New Winter III term format unfitting for upperclassmen

posted in: Opinion | 0

Upon returning to Pacific from a semester’s study abroad in Japan, I found myself humming the lyrics of “Everything Changes” from the Pokémon soundtrack 2.B.A Master: There isn’t anything in life that ever stays the same. While the song goes on to encourage embracing change and the benefits it brings, it fails to examine the fact that not all modifications are necessary or constructive.

Winter III and what it has become are prime examples of such.  With the switch to the four-credit system well under way, the accelerated term has not fared well. In a world where you get what you pay for, WIII is now no exception, giving students the option to spend thousands of dollars on travel courses or waste their winter vacation on two-to-three hour courses—homework time included.

While this is all well and good for newer students whose programs make allowances for courses such as these, those who started at Pacific when the three-credit system reigned find very few opportunities to further their specific programs. WIII is free to those who choose to take it, but with options so decayed, it seems this system discriminates against upperclassmen.

Additionally, with the introduction of “Winter  Two” courses, the dates associated with classes have become convoluted. Last year, both WIII and WII courses started together and ended at different dates. This year, I found myself with a week to waste in Forest Grove, as I didn’t realize this policy had been flip-flopped; courses starting a week apart and ending at the same time.

On that note, inconsistencies in service seem to surround the term.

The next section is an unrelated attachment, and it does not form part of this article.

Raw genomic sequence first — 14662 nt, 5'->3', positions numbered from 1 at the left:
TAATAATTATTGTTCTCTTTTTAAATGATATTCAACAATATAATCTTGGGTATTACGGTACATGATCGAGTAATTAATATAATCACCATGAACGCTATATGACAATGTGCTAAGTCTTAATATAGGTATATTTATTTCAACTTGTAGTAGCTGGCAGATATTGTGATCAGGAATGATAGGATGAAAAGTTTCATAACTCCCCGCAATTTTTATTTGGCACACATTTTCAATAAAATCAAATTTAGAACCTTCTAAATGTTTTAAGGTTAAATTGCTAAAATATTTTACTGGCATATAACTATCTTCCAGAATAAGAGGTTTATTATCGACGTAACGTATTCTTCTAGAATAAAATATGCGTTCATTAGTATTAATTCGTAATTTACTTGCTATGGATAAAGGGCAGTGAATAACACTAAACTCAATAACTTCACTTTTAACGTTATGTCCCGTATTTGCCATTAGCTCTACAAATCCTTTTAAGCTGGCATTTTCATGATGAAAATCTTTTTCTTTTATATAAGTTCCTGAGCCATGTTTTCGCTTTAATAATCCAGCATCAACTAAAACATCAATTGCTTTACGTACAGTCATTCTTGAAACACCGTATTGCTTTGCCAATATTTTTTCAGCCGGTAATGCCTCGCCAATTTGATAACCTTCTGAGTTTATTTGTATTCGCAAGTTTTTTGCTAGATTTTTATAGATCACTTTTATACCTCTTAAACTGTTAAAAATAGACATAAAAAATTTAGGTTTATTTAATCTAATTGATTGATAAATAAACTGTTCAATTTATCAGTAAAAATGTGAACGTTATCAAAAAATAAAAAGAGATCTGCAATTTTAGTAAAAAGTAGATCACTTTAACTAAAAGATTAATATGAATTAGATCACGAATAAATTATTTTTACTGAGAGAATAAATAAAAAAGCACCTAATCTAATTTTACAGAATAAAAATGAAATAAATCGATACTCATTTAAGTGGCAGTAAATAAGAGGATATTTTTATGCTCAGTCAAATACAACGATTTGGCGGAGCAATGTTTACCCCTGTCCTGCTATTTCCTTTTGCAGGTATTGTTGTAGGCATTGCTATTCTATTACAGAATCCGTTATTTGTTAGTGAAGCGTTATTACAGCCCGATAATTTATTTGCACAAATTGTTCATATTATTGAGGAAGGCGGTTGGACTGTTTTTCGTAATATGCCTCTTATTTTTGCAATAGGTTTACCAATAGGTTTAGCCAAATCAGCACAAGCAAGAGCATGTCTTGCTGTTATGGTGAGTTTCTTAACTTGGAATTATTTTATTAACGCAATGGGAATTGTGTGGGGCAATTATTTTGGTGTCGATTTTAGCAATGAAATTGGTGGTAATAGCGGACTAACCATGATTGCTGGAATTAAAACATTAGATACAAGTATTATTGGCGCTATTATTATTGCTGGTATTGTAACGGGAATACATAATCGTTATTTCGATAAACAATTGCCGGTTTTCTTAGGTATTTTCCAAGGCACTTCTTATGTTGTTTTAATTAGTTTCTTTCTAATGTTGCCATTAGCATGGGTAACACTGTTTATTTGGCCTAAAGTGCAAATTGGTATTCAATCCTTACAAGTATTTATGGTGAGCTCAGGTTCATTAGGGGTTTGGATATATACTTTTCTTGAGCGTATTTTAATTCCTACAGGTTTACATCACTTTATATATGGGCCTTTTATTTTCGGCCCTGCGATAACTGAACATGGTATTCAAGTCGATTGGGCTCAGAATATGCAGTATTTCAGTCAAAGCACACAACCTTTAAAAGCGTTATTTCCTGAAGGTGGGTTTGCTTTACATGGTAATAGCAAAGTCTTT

Traditionally, the switch between fall and spring meal services occurs mid-way through WIII. If a student is returning from study abroad and lacks fall meal service, they can find themselves with quite the empty stomach or an emptier wallet.

My account was charged more than $200 to cover meals for winter – credit that never reached my BoxerCard.  After a phone call to Housing and Residence Life Specialist Jean Flory, this fee was retracted and replaced with Declining Balance. By this point, normal spring meal plan kicked in less than a week later.

Furthermore, many students found their BoxerCard no longer granted access to vital keycard buildings such as residence halls this winter, forcing them to find other means to enter these “secure” buildings. Not only is this a general nuisance, it poses a huge potential safety hazard as Campus Public Safety would be swamped with non-emergency calls.

The period of rollover between semesters is always a challenging one, but these mishaps seriously detract from the charm of the term.

Though not unique to Pacific, the winter option to breeze though core requirements completely irrelevant to chosen majors or minors made the university special. Removing it detracts from the appeal I felt as a potential student considering enrolling.

There has been talk that WIII will be phased out of the four-credit system or turned entirely into a travel term. Whichever of these is the case, or something else entirely, it’s time to figure it out and implement it, Pacific.


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